Low Lahontan level harms farmers, consumers and boaters
August 1, 2008
The Lahontan Reservoir is half the size it usually is at this time of year and getting lower all the time.
That is a problem for boaters, who are being asked not to use the lake, but it’s even more of a problem for farmers who rely on water from the reservoir to irrigate their crops, leading to some farmers not planting all available fields.
David Overvold, project manager for the Truckee Carson Irrigation District, said every farmer or rancher who relies on Lahontan water will have to make due with less this year.
“We’re not going to get a full supply,” he said, adding that he expected farmers would receive 25 percent less water for irrigation than last year.
He said the lake is 70,000 acre-feet right now, half of the 140,000 acre-feet it was last year at this time.
“The year before that it was about 275,000 acre-feet, almost double,” he said.
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Two reasons for the low lake level are the break in the Truckee Canal that flooded Fernley on Jan. 5, and a drier than normal year.
“This year we only have 35 percent of a normal runoff,” he said.
As for the canal break, “if that hadn’t have happened we would have had another three months of 20,000 acre-feet a month. We would have had a full supply.”
He said all farms will get less, causing them to leave some fields fallow or suffer a reduction in their yield, impacting dairies, ranches and farms that grow everything from cantaloupe to corn to alfalfa, which could cause a rise in prices.
Overvold said the lake level will continue to drop.
“We expect by the end of August we will be down to 32,000 acre-feet, and we’ll probably shut down around mid-September at about 15,000 acre-feet,” he said. “And usually the irrigation season goes on to November.”
The Lahontan Reservoir is fed by the Carson River and the Truckee River, where water flows through the Truckee Canal.
The Truckee River was running about 150 cubic feet per second of water above Fernley and at least 100 cfs were coming in to the reservoir, he said. No water was coming in from the Carson River right now.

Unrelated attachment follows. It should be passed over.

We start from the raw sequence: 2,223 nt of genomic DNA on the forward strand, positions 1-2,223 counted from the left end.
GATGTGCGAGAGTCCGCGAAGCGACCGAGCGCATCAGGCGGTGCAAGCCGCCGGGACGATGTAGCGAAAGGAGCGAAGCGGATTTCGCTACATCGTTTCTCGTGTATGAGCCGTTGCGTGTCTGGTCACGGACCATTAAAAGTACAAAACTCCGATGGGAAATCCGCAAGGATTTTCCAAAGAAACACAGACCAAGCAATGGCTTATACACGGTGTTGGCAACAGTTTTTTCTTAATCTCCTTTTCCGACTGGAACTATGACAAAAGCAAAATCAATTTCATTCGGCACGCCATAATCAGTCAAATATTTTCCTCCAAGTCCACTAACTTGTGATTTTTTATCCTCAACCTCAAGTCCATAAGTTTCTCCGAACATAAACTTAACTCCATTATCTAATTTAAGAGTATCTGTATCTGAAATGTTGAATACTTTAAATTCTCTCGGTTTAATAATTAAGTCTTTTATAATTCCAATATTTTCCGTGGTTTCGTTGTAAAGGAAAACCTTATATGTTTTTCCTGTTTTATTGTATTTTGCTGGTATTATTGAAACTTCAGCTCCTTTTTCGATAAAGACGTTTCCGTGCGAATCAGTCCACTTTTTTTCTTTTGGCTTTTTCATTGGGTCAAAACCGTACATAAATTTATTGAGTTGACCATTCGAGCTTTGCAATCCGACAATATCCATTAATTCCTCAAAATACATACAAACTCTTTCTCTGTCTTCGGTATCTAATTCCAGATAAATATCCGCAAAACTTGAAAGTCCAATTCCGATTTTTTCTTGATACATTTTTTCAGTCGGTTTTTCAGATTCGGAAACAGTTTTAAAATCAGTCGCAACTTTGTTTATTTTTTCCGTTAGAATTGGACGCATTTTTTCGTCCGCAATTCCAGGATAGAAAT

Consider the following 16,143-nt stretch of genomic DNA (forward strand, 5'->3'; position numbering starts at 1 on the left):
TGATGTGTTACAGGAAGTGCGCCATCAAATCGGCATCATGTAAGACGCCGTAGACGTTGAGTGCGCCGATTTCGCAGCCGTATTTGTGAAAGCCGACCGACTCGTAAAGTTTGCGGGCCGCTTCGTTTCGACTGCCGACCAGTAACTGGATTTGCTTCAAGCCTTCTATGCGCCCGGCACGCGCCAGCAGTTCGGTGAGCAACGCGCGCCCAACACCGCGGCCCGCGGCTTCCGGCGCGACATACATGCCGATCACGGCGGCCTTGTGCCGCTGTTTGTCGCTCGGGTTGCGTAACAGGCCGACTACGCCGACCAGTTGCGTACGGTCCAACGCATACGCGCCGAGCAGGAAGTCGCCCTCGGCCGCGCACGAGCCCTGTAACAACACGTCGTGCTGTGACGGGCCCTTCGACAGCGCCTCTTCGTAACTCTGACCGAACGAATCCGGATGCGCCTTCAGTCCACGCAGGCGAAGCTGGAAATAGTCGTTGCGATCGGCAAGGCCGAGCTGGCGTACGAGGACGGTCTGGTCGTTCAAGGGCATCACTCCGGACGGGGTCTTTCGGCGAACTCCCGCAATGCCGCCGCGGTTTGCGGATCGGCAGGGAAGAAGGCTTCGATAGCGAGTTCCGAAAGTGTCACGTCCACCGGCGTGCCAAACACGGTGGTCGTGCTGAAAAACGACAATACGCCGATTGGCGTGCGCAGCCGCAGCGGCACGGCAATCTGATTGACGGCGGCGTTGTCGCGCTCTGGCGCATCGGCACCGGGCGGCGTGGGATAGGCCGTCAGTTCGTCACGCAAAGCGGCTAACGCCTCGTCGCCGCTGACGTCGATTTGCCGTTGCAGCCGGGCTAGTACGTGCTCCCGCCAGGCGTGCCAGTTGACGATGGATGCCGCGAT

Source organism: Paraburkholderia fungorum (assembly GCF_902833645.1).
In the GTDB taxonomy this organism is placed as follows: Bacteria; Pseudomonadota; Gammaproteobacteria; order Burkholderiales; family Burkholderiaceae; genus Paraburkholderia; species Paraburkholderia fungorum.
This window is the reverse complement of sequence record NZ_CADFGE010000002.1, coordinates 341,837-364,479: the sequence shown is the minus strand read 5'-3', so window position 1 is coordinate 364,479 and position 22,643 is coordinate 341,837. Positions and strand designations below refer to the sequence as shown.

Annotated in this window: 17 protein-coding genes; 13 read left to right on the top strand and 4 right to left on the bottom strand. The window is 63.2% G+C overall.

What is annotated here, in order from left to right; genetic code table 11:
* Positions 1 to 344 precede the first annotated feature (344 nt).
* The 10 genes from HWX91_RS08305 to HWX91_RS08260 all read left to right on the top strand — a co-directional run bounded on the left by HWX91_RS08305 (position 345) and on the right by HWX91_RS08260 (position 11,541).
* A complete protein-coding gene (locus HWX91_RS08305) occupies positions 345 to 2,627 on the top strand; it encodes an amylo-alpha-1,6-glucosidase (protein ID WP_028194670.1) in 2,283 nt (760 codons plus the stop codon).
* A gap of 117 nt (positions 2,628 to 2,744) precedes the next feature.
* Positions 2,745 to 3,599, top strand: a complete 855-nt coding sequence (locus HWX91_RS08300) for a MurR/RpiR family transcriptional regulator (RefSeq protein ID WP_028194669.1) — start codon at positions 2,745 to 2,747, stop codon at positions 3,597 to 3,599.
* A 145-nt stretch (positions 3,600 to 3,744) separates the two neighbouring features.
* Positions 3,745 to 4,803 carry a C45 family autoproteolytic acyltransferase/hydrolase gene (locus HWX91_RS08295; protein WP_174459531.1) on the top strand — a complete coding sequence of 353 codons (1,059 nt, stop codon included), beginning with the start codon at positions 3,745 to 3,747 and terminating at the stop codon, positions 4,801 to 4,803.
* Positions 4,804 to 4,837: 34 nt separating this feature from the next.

What happens next year depends on the amount of runoff from the winter.
“We also expect Lake Tahoe to be down to rim level by November or December,” he said.
Ed James, executive director of the Carson Water Subconservancy District, which manages the Carson watershed, predicted there would be restrictions next year on how much will go through the Truckee canal.
“If we have normal or below normal (flow) on the Carson River, Lahontan will not fill again,” he said.
He said the lake went completely dry in the 1960s and once in 1977.
It is low enough for the Nevada State Parks Division to remove the Silver Springs and North Shore Marina docks and issue an advisory against boating on the lake, warning that those who do are acting at their own risk and should use caution.
The lake was low in November 2007, at the end of irrigation season with 62,000 acre-feet. Eric Johnson, State Parks regional manager for the Fallon district, said that although the lake is called the Lahontan State Recreation Area, recreating is not the first priority.
“It’s important to note that Lahontan was constructed as part of the Newlands Project,” he said. “The needs of the recreating public come second to the needs of the farmers, and a lot of people don’t seem to realize that.”
Jim Canepa, owner of Marine Specialties in Sparks, said the lake is preferred for water skiing and wakeboarding.
He goes out about a half-dozen times a year on his 20-foot Sanger, and said the lake wasn’t too bad until after the Fourth of July.
Canepa said it’s not common for the lake to be down so low.
“It’s definitely a lake that fluctuates.”
He said he’ll probably spend more time at Lake Tahoe, Donner Lake and Washoe Lake, but added the mountain lakes are colder than Lahontan, which is the reason the lower-elevation lake is more popular for watersports.
Canepa said it was dangerous to boat in a lake that is lower than normal, especially an unfamiliar one, because of stumps, rocks and sandbars the boater would never be aware of at normal lake levels.
Business is a little slower than in the past, he said, but attributed it to the slow economy rather than lake problems.
– Contact reporter Karen Woodmansee at firstname.lastname@example.org or call 881-7351.